Why Worship Without Instruments?

 Why Worship Without Instruments?



The term “a cappella” came into the English language from Latin by way of Italian.  It means “in the style of the chapel (church).”  Today, it is commonly used to express “without instrumental accompaniment.”


From the beginning of Christianity, Christians sang in their worship without the use of instruments of music.  Today, those who worship without musical instruments are a minority of believers in America.  However, our practice is not as rare or peculiar as it might first appear.  For the first 1,000 years of church history, instrumental music in worship was not only unknown, it was also vigorously opposed by Christian writers.  Even though it was later accepted in the West, the Eastern (Greek Orthodox) Church has continued to regard instrumental music in worship as a non-biblical practice that is contrary to the spiritual nature of  worship.  


What are the reasons for insisting on a cappella music in Christian worship?  Is this matter significant, or is it merely a stubborn tradition that has no relevance in the present age?  These are the questions to which we now turn our attention.



The early Jerusalem church was born into a world of music.  Existing as it did for the first few years of its history in the shadow of the Jewish temple, the first-century church was exposed to a large variety of musical instruments.  There were numerous types of cymbals, harps and lyres (1 Chronicles 25:6-7).  However, the early church used none of them.  Instead, their worship assemblies included “psalms, hymns and spiritual songs,” performed only with human voices and hearts (Ephesians 5:19; Colossians 3:16).


In light of the extensive use of instruments in the Old Testament and in the first-century world, it is amazing that there is no mention in the New Testament of such instruments in connection with the worship of the church.  Apparently, when the early Christians were instructed to sing, the clear meaning of those instructions to them was to sing without instruments of music.[i]



In addition to the direct instructions early Christians had to sing, they had other reasons to reject instrumental music:


Its association with the Old Covenant – Instruments of music were, indeed, used in the worship that was conducted in the temple of God in Jerusalem.  Many people today believe that instrumental music in worship is still appropriate, based on this ancient practice.  However, there are many Old Testament practices, including animal sacrifice, which the New Testament declares to be inappropriate for Christian worship.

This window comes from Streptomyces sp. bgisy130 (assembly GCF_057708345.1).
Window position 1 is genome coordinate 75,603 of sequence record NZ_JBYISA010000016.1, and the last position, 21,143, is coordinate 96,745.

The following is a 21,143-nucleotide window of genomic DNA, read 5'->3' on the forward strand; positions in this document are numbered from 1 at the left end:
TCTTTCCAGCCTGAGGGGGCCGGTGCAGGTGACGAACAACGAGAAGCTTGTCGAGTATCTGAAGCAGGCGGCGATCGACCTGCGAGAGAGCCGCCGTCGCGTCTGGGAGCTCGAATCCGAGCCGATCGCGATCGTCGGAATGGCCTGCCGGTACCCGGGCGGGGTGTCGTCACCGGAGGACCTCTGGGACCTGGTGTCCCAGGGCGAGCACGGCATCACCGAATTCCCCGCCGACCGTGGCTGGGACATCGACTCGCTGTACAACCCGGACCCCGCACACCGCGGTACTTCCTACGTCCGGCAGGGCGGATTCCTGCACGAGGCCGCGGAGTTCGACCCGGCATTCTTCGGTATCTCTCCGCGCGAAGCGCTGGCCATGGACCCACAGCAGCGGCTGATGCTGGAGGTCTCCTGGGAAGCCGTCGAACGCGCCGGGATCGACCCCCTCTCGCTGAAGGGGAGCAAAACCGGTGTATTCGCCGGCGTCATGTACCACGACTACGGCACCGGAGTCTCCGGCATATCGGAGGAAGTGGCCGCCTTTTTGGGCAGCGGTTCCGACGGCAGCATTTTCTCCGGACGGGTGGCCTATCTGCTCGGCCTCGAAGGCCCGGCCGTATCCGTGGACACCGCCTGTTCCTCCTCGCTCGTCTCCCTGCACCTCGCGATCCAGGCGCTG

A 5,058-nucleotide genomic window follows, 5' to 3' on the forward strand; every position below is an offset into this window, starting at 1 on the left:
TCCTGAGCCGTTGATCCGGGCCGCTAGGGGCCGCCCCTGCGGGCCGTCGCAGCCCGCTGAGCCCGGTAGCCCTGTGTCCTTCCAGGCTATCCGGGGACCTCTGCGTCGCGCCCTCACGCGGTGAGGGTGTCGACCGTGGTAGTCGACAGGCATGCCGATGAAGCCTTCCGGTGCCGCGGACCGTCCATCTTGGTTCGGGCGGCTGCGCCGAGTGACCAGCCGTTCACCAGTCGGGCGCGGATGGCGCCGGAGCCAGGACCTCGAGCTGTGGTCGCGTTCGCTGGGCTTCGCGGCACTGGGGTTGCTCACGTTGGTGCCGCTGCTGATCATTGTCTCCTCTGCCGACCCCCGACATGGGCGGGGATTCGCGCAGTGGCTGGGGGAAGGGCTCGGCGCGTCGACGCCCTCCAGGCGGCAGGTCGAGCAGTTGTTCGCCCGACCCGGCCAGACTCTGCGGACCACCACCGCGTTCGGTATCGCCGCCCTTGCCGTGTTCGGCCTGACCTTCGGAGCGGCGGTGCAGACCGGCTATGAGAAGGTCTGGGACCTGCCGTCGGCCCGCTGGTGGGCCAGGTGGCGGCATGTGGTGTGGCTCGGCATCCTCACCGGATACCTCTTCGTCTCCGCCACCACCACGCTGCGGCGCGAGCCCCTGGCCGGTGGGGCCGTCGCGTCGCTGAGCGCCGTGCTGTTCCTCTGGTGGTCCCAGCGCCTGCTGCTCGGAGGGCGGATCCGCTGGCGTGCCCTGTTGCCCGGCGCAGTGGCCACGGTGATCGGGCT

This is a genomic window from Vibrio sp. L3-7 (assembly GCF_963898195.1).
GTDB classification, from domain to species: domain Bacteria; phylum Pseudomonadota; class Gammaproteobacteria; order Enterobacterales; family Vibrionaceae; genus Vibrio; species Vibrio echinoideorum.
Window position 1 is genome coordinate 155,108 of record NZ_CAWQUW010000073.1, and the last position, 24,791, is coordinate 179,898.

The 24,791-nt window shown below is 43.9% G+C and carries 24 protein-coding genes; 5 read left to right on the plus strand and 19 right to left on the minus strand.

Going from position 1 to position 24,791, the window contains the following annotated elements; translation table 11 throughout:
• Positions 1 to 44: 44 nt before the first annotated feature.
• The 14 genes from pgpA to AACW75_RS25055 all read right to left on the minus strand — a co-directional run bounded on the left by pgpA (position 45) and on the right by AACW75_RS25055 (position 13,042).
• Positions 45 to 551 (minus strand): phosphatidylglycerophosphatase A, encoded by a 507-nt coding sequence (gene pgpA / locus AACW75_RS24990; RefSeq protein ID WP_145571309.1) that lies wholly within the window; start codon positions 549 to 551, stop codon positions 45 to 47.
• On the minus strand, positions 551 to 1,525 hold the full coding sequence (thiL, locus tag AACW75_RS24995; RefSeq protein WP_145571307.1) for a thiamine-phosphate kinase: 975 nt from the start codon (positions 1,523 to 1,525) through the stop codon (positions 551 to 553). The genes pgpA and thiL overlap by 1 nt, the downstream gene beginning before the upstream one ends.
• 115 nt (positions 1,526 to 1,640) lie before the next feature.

The law is only a shadow of the good things that are coming – not the realities themselves.  For this reason it can never, by the same sacrifices repeated endlessly year after year, make perfect those who draw near to worship (Hebrews 10:1).


Church historian Eusebius of Caesarea (263-339) wrote the following in his Commentary on Psalms 91:2-3:


Of old at the time those of the circumcision were worshiping with symbols and types it was not inappropriate to send up hymns to God with the psalterion and kithara and to do this on Sabbath days....We render our hymn with a living psalterion and a living kithara with spiritual songs.  The unison voices of Christians would be more acceptable to God than any musical instrument.  Accordingly in all the churches of God, united in soul and attitude, with one mind and in agreement of faith and piety, we send up a unison melody in the words of the Psalms.


Its association with externals – Jesus told the Samaritan woman that New Testament worship was to be “in spirit and in truth” (John 4:24).  Instructions about Christian singing include the following spiritually-focused words:


Speak to one another with psalms, hymns and spiritual songs. Sing and make music in your heart to the Lord (Ephesians 5:19).


Let the word of Christ dwell in you richly as you teach and admonish one another with all wisdom, and as you sing psalms, hymns and spiritual songs with gratitude in your hearts to God (Colossians 3:16).


In another context, while not condemning the use of musical instruments, the Apostle Paul drew a contrast between the meaningless noise of a gong or a cymbal with the meaningful response of a human heart filled with the love of God (1 Corinthians 13:1).


Everett Ferguson, in a work entirely devoted to the question of a cappella music in worship, writes,


The whole self (including the emotions) is involved in Christian worship, but the mind (reason) is to be in control. Instrumental music can express feelings and emotions.  Vocal music can express the will and intellect.  The latter is better suited for the communion of spirit with Spirit.  In vocal music there is an immediate contact.  In instrumental music there is an intermediary.  The voice is much more a matter of one’s self than any other gift of praise can be.  Vocal music thus best corresponds to the nature of man’s relationship to God.[ii]